November 2015 is a great month for the Philippine Internet

Last month was great for the Philippine Internet.
No, I’m not going to say our Internet speed is finally as fast as Singapore’s. And, no, this isn’t because we trended worldwide again because of a TV show.
I’ve been tracking what has been read, watched and shared most in the Philippines for a year now.  (You can check out my early compilations here).  Last week, I noticed two things that stood out.

What happened in November 2015 that was so important?

There were two things that got my attention:

  1.  For the first time, all the top Philippine searches were not driven by Metro Manila. Or CALABARZON.

    The second most-searched word in the Philippines wasn’t even in Metro Manila’s top 5.

The second-highest search term was driven by Central Luzon, for two whole weeks in November 2015.


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The search phrase that was part of the top Philippine searches, but not in Metro Manila or CALABARZON:
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Yes, Central Luzon looked for Adele’s newest song more than people in or closer to Metro Manila.
Added context:
These were the most searched for phrases in the Philippines that were unique to November 2015 (“Rising keyword searches):

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And these were the search keywords we Metro Manilans were occupied with:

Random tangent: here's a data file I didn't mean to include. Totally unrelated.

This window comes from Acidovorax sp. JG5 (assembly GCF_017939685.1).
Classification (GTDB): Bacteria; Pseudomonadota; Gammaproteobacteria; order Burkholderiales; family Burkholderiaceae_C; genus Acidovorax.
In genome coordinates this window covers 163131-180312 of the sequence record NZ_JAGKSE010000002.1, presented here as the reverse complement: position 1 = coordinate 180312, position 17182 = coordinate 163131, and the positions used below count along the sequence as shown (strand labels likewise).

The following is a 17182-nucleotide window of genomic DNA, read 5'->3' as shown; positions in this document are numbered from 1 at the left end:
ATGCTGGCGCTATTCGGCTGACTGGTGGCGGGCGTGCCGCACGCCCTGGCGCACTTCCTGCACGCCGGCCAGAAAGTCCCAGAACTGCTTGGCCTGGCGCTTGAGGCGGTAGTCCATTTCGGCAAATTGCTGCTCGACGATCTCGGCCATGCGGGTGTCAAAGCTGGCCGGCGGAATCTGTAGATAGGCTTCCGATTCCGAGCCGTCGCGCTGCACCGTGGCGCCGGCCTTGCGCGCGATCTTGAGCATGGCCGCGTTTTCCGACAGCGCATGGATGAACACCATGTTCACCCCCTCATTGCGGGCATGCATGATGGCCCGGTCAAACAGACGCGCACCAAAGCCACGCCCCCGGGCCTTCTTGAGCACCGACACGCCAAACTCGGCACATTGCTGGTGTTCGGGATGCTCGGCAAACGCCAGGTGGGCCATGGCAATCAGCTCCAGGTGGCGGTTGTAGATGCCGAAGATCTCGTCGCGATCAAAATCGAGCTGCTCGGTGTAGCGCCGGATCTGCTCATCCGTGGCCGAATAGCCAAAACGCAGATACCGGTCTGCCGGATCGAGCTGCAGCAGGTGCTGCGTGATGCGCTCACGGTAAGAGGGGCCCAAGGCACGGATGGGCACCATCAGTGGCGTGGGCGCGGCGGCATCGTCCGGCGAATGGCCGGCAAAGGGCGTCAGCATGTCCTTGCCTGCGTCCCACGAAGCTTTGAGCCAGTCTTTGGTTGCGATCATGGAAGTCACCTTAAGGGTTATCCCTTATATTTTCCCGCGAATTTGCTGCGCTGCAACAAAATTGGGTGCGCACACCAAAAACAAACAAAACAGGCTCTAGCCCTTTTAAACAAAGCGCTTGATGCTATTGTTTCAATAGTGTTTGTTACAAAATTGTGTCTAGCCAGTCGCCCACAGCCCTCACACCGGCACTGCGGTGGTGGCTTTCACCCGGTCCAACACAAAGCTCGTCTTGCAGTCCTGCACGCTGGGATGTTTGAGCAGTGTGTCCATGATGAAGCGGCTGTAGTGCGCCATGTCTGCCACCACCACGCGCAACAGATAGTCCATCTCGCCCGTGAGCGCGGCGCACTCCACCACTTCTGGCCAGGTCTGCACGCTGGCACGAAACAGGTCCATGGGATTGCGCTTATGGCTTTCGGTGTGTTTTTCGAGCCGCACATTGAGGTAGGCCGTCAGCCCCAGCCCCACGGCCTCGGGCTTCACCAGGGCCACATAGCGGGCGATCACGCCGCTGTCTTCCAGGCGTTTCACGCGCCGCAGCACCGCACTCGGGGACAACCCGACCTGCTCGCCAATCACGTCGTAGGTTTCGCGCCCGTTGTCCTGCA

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It was Central Luzon (and to some extent, the Davao region) that pushed the “hello” searches to the top 2 spot for the month.

On to the second new and special thing.


2.  There are now a significant volume of searches in 7 more regions in the Philippines!



In the past years, there wasn’t a significant enough volume of usage for Google to measure Google searches in other areas.

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Until now.

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When I started collecting search data, Google could only measure the rising search keywords in Metro Manila (e.g. Quezon City, Manila, Caloocan), CALABARZON (e.g. Antipolo, Dasmarinas, Bacoor), Central Visayas (e.g. Cebu City, Mandaue City and Lapu-Lapu City) and the Davao Region (e.g. Davao City, General Santos City and the City of Tagum).

Now, it can measure rising searches in 13 Philippine regions.

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Why do these two developments make it a great day for the Philippines?

We’ll start to see the real potential of the Internet in our country, versus broadcast media.


For years, the American Internet / Web (please tell me if there’s a better way to phrase that) and particularly news outfits have been talking about “hyperlocal”.
With broadcast media, you can only do so much to make extremely locally relevant (town, municipality or niche community level) news.  You would need to set-up a formal infrastructure, using company resources just to make sure different towns get content that’s relevant to them.
BUT, the Internet changed that in nations with more widespread internet usage – bloggers, podcasts, websites could be written from anywhere and be relevant to niche communities across the country, and not only be driven by formal institutions in capital cities.

Personal choice (Control) and Distributed power (Reach)

In the Philippines, without enough connectivity throughout the country, most of the online buzz was still driven and controlled by Metro Manila, and Cebu City.
But now, finally:  we really get to see how online media differentiates itself from “broadcast” media, in terms of reach and control (personalization, always-on).